After the plaque came down, many Franklin residents were outraged. A day later, an anonymous resident put up a homemade sign in the spot where the monument once stood, displaying a crude drawing of the Confederate flag. “We do not negotiate with terrorist [sic]. BLM is a terrorist organization,” the replacement marker declared, referring to the anti-racism group Black Lives Matter. (Warren County, where Franklin is located, is less than 5 percent black, according to Census Bureau data.)

Bray grew emboldened by the pushback against the plaque’s removal, according to Andon, and responded by doxing the young organizer, releasing his phone number to his constituents on Facebook. As evidence, Andon provided Newsweek with a screenshot apparently showing Bray’s post.  

“Everyone has been asking me about this man who has been bashing me in the media,” Bray says in the post, according to that screenshot. “His name is Corey Andon from Dayton. If your [sic] have any questions, or need any information, his number is [redacted]. PLEASE call him.” The post has since been deleted.

Andon tells Newsweek that after Bray’s post went live, he received in the vicinity of 40 to 50 phone calls from people threatening him and other activists with bodily harm. “We have plans for you,” one caller said, according to Andon’s recollection. “Watch your back.”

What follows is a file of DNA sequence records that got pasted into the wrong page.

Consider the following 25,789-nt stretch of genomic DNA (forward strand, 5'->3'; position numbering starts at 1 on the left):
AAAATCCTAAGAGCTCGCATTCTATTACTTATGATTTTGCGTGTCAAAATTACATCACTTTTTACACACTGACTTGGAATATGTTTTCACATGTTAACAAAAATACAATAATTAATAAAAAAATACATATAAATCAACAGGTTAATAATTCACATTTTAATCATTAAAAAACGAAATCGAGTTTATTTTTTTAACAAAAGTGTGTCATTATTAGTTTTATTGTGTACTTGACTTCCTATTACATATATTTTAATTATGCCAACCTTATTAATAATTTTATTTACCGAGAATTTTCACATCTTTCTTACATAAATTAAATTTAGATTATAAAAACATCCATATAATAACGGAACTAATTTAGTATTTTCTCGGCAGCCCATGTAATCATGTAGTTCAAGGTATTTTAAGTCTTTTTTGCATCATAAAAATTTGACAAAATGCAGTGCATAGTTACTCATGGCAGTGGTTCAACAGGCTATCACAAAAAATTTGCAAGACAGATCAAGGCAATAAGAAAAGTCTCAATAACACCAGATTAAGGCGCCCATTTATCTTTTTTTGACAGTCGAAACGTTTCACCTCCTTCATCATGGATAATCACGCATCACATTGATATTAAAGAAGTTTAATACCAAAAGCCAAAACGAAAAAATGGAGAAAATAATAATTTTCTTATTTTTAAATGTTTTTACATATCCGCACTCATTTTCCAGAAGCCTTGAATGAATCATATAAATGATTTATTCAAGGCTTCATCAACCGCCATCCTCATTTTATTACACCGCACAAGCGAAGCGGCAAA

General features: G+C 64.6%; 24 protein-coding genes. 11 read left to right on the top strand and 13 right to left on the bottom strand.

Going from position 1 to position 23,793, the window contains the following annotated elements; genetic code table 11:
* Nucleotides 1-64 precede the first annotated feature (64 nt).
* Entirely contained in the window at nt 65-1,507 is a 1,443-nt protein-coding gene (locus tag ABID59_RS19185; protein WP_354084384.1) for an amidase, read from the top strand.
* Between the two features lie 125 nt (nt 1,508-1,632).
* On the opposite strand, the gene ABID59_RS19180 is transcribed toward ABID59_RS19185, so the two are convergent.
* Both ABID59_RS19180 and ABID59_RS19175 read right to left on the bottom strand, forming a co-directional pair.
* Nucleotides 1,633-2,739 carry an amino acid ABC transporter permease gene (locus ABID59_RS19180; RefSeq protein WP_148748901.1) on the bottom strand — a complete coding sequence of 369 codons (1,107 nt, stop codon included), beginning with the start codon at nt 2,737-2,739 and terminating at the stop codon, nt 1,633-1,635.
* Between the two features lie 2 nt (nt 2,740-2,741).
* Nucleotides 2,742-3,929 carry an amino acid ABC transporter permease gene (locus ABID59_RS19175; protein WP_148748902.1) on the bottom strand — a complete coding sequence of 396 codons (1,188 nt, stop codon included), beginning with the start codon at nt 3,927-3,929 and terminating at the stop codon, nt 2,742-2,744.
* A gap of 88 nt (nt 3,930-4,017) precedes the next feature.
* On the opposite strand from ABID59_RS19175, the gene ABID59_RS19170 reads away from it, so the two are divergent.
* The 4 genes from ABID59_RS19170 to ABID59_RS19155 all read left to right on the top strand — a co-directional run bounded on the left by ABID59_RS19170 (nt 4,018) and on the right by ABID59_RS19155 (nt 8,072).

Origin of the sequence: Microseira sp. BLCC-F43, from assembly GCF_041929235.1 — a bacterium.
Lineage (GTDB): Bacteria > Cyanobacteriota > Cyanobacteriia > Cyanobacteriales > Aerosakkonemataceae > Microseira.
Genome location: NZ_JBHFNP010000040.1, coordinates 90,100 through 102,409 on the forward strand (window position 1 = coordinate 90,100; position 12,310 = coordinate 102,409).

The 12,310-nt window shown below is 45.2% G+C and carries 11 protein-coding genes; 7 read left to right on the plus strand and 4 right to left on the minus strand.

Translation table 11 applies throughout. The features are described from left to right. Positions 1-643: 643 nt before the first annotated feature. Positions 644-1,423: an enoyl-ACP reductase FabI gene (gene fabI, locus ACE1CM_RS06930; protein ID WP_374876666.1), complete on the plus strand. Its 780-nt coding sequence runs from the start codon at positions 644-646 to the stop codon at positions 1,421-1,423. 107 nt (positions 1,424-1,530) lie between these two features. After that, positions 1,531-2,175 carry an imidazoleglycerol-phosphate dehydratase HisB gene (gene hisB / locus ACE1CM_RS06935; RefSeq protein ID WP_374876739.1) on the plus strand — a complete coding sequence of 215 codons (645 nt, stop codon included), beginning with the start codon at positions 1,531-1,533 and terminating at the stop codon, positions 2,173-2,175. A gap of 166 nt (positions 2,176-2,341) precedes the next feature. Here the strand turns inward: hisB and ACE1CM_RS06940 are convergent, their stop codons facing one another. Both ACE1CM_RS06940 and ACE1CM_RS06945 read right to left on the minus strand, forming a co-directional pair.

Andon said another caller appeared to have been stalking him, citing his specific whereabouts at an organizing meeting in Dayton. Franklin Police Chief Russ Whitman told Newsweek he did not receive any reports about the alleged harassment. Police in Kettering, the town near Dayton where Andon lives, have a record of Andon reporting concerns about threats on August 19. Andon says an officer promised to increase patrols in his neighborhood in response to the threats.

The plaque was discussed at a Franklin City Council meeting on August 21, and Andon spoke out against its presence, eliciting what he describes as a second wave of threats. Andon claims members of a local militia, the Ohio Valley Minutemen, sided with Bray on the plaque. Andon says they followed him out onto the street after he left the meeting, shouting out his home address to encourage further harassment. Video footage captured by SALT appears to corroborate that his address was indeed announced by someone.